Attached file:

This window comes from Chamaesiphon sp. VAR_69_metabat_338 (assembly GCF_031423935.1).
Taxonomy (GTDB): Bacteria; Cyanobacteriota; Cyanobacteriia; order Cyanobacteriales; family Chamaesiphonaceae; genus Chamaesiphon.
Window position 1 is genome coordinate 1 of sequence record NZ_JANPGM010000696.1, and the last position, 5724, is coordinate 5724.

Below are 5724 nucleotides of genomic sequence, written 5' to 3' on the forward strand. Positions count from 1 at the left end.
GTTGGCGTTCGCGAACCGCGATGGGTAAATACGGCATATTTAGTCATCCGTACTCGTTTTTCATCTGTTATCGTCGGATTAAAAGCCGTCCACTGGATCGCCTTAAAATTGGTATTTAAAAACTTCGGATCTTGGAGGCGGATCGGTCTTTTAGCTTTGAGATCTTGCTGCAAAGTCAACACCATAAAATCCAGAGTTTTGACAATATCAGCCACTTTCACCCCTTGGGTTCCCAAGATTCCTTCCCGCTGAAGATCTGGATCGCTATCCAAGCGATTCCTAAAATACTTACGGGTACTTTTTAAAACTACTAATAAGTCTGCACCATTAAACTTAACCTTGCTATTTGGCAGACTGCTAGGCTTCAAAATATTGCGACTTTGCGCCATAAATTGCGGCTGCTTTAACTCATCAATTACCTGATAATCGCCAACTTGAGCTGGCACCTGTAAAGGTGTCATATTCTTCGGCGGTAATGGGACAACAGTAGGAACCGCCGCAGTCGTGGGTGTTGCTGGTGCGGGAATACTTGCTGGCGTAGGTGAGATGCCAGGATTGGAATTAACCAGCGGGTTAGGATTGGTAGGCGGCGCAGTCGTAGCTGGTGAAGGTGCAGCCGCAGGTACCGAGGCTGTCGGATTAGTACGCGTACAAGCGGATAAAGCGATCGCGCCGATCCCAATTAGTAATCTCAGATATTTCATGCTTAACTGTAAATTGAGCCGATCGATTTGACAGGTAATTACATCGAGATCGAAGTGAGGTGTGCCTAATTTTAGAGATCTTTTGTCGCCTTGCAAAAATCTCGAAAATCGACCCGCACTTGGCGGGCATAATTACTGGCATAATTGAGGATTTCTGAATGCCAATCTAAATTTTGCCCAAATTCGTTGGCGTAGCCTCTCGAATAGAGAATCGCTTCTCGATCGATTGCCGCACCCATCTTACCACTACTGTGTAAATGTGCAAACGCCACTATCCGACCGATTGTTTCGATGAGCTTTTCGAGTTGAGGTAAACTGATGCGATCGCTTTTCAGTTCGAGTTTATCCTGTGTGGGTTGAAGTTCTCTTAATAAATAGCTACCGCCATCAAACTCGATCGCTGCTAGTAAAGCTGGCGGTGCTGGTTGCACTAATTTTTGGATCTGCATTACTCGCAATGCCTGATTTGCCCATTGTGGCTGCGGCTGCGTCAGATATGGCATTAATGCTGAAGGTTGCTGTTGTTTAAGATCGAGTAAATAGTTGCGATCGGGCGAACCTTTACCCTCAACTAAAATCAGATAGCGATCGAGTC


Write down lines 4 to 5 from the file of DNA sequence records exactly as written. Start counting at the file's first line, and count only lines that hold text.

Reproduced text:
Below are 5724 nucleotides of genomic sequence, written 5' to 3' on the forward strand. Positions count from 1 at the left end.
GTTGGCGTTCGCGAACCGCGATGGGTAAATACGGCATATTTAGTCATCCGTACTCGTTTTTCATCTGTTATCGTCGGATTAAAAGCCGTCCACTGGATCGCCTTAAAATTGGTATTTAAAAACTTCGGATCTTGGAGGCGGATCGGTCTTTTAGCTTTGAGATCTTGCTGCAAAGTCAACACCATAAAATCCAGAGTTTTGACAATATCAGCCACTTTCACCCCTTGGGTTCCCAAGATTCCTTCCCGCTGAAGATCTGGATCGCTATCCAAGCGATTCCTAAAATACTTACGGGTACTTTTTAAAACTACTAATAAGTCTGCACCATTAAACTTAACCTTGCTATTTGGCAGACTGCTAGGCTTCAAAATATTGCGACTTTGCGCCATAAATTGCGGCTGCTTTAACTCATCAATTACCTGATAATCGCCAACTTGAGCTGGCACCTGTAAAGGTGTCATATTCTTCGGCGGTAATGGGACAACAGTAGGAACCGCCGCAGTCGTGGGTGTTGCTGGTGCGGGAATACTTGCTGGCGTAGGTGAGATGCCAGGATTGGAATTAACCAGCGGGTTAGGATTGGTAGGCGGCGCAGTCGTAGCTGGTGAAGGTGCAGCCGCAGGTACCGAGGCTGTCGGATTAGTACGCGTACAAGCGGATAAAGCGATCGCGCCGATCCCAATTAGTAATCTCAGATATTTCATGCTTAACTGTAAATTGAGCCGATCGATTTGACAGGTAATTACATCGAGATCGAAGTGAGGTGTGCCTAATTTTAGAGATCTTTTGTCGCCTTGCAAAAATCTCGAAAATCGACCCGCACTTGGCGGGCATAATTACTGGCATAATTGAGGATTTCTGAATGCCAATCTAAATTTTGCCCAAATTCGTTGGCGTAGCCTCTCGAATAGAGAATCGCTTCTCGATCGATTGCCGCACCCATCTTACCACTACTGTGTAAATGTGCAAACGCCACTATCCGACCGATTGTTTCGATGAGCTTTTCGAGTTGAGGTAAACTGATGCGATCGCTTTTCAGTTCGAGTTTATCCTGTGTGGGTTGAAGTTCTCTTAATAAATAGCTACCGCCATCAAACTCGATCGCTGCTAGTAAAGCTGGCGGTGCTGGTTGCACTAATTTTTGGATCTGCATTACTCGCAATGCCTGATTTGCCCATTGTGGCTGCGGCTGCGTCAGATATGGCATTAATGCTGAAGGTTGCTGTTGTTTAAGATCGAGTAAATAGTTGCGATCGGGCGAACCTTTACCCTCAACTAAAATCAGATAGCGATCGAGTC